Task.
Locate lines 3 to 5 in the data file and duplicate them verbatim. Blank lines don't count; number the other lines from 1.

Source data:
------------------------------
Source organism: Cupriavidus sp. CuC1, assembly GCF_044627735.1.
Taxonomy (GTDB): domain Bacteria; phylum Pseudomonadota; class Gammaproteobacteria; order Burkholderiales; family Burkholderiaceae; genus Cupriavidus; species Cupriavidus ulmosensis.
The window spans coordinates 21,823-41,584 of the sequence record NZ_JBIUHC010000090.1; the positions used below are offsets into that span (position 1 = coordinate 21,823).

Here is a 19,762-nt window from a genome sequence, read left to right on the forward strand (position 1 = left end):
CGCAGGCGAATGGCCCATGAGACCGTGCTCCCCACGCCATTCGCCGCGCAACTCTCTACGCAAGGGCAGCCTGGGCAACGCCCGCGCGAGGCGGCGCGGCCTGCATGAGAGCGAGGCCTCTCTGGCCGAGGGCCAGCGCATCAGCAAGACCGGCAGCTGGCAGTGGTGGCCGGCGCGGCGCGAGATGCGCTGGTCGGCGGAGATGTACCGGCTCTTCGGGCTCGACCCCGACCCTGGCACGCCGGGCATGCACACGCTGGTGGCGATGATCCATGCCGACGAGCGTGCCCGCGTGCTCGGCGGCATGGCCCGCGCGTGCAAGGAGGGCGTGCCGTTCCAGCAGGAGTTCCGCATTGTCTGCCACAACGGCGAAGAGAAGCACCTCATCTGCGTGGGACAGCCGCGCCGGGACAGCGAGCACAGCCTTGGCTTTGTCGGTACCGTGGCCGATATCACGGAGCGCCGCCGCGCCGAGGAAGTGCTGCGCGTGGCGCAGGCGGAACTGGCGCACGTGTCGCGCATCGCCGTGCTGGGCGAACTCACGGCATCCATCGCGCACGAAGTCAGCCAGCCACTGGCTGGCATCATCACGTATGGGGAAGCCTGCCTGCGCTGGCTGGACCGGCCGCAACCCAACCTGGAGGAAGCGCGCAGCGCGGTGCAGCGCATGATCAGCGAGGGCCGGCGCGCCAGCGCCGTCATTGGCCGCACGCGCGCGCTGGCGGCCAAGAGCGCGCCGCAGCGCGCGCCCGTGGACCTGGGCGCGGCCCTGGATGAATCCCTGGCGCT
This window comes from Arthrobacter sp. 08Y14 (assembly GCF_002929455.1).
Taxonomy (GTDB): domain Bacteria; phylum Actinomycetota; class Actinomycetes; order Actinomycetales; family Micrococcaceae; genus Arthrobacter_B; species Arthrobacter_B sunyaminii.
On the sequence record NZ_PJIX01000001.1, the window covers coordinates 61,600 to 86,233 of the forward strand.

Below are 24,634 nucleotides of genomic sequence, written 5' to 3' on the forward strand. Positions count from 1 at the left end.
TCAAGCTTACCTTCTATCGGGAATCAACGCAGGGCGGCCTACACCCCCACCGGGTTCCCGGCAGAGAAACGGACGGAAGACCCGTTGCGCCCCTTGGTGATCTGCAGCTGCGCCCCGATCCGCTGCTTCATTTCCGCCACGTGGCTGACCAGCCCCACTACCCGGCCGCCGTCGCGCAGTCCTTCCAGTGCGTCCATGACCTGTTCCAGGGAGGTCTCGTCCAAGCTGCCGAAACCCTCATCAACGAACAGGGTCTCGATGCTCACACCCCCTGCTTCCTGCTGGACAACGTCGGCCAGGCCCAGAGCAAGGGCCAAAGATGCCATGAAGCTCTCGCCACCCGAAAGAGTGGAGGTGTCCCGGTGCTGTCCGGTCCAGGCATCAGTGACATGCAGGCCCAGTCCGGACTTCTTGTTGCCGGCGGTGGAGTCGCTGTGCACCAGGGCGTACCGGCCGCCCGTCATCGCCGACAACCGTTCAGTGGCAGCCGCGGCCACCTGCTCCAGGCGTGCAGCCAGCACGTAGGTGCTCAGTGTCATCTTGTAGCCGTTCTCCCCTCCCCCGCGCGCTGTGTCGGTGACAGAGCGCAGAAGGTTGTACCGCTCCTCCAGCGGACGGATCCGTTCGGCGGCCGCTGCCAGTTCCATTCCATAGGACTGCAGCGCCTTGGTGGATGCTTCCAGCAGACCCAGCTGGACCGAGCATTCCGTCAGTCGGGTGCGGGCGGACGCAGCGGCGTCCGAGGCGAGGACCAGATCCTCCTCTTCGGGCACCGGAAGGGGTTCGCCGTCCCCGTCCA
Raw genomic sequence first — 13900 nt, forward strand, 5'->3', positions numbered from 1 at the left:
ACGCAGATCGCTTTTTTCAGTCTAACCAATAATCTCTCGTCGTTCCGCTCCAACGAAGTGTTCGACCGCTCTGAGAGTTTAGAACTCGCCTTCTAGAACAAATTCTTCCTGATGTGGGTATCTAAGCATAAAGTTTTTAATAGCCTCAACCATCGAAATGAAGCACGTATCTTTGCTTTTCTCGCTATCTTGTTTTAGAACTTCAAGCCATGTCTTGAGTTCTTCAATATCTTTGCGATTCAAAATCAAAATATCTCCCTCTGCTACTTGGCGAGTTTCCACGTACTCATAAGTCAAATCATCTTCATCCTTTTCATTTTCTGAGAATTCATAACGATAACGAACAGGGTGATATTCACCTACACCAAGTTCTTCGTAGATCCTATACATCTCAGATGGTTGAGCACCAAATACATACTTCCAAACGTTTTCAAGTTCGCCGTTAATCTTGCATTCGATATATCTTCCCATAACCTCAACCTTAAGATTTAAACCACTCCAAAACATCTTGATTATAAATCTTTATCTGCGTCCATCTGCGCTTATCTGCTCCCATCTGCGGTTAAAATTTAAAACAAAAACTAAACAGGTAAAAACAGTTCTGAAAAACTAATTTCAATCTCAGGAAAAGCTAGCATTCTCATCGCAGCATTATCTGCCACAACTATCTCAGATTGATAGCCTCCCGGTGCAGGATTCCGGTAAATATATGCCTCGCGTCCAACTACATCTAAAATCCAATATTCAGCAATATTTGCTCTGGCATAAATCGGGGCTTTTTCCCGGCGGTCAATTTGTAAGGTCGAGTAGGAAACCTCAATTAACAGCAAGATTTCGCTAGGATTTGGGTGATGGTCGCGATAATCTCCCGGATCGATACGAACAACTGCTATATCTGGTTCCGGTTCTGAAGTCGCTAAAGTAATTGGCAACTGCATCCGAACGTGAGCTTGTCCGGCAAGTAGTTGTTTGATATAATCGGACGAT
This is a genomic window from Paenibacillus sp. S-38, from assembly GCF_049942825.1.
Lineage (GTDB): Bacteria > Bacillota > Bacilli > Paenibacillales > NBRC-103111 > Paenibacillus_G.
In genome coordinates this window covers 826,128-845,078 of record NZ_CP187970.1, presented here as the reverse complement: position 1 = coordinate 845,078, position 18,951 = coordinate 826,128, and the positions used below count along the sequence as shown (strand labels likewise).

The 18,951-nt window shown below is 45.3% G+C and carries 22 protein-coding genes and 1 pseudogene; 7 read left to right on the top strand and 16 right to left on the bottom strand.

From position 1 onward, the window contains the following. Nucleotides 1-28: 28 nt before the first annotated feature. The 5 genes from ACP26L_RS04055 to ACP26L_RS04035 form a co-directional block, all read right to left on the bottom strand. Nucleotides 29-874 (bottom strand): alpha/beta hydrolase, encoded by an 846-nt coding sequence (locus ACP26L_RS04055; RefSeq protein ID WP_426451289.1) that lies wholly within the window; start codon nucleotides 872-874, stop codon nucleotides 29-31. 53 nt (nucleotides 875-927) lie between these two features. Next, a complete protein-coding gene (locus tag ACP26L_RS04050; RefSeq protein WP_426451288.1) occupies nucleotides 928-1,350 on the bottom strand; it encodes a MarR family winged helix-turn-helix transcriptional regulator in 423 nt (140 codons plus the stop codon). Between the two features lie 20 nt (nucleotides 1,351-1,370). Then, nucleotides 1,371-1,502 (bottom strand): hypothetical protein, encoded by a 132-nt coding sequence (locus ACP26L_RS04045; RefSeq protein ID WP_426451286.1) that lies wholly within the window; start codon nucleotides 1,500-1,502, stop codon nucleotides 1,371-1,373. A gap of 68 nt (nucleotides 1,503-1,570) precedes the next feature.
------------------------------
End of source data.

The window spans coordinates 21,823-41,584 of the sequence record NZ_JBIUHC010000090.1; the positions used below are offsets into that span (position 1 = coordinate 21,823).

Here is a 19,762-nt window from a genome sequence, read left to right on the forward strand (position 1 = left end):
CGCAGGCGAATGGCCCATGAGACCGTGCTCCCCACGCCATTCGCCGCGCAACTCTCTACGCAAGGGCAGCCTGGGCAACGCCCGCGCGAGGCGGCGCGGCCTGCATGAGAGCGAGGCCTCTCTGGCCGAGGGCCAGCGCATCAGCAAGACCGGCAGCTGGCAGTGGTGGCCGGCGCGGCGCGAGATGCGCTGGTCGGCGGAGATGTACCGGCTCTTCGGGCTCGACCCCGACCCTGGCACGCCGGGCATGCACACGCTGGTGGCGATGATCCATGCCGACGAGCGTGCCCGCGTGCTCGGCGGCATGGCCCGCGCGTGCAAGGAGGGCGTGCCGTTCCAGCAGGAGTTCCGCATTGTCTGCCACAACGGCGAAGAGAAGCACCTCATCTGCGTGGGACAGCCGCGCCGGGACAGCGAGCACAGCCTTGGCTTTGTCGGTACCGTGGCCGATATCACGGAGCGCCGCCGCGCCGAGGAAGTGCTGCGCGTGGCGCAGGCGGAACTGGCGCACGTGTCGCGCATCGCCGTGCTGGGCGAACTCACGGCATCCATCGCGCACGAAGTCAGCCAGCCACTGGCTGGCATCATCACGTATGGGGAAGCCTGCCTGCGCTGGCTGGACCGGCCGCAACCCAACCTGGAGGAAGCGCGCAGCGCGGTGCAGCGCATGATCAGCGAGGGCCGGCGCGCCAGCGCCGTCATTGGCCGCACGCGCGCGCTGGCGGCCAAGAGCGCGCCGCAGCGCGCGCCCGTGGACCTGGGCGCGGCCCTGGATGAATCCCTGGCGCT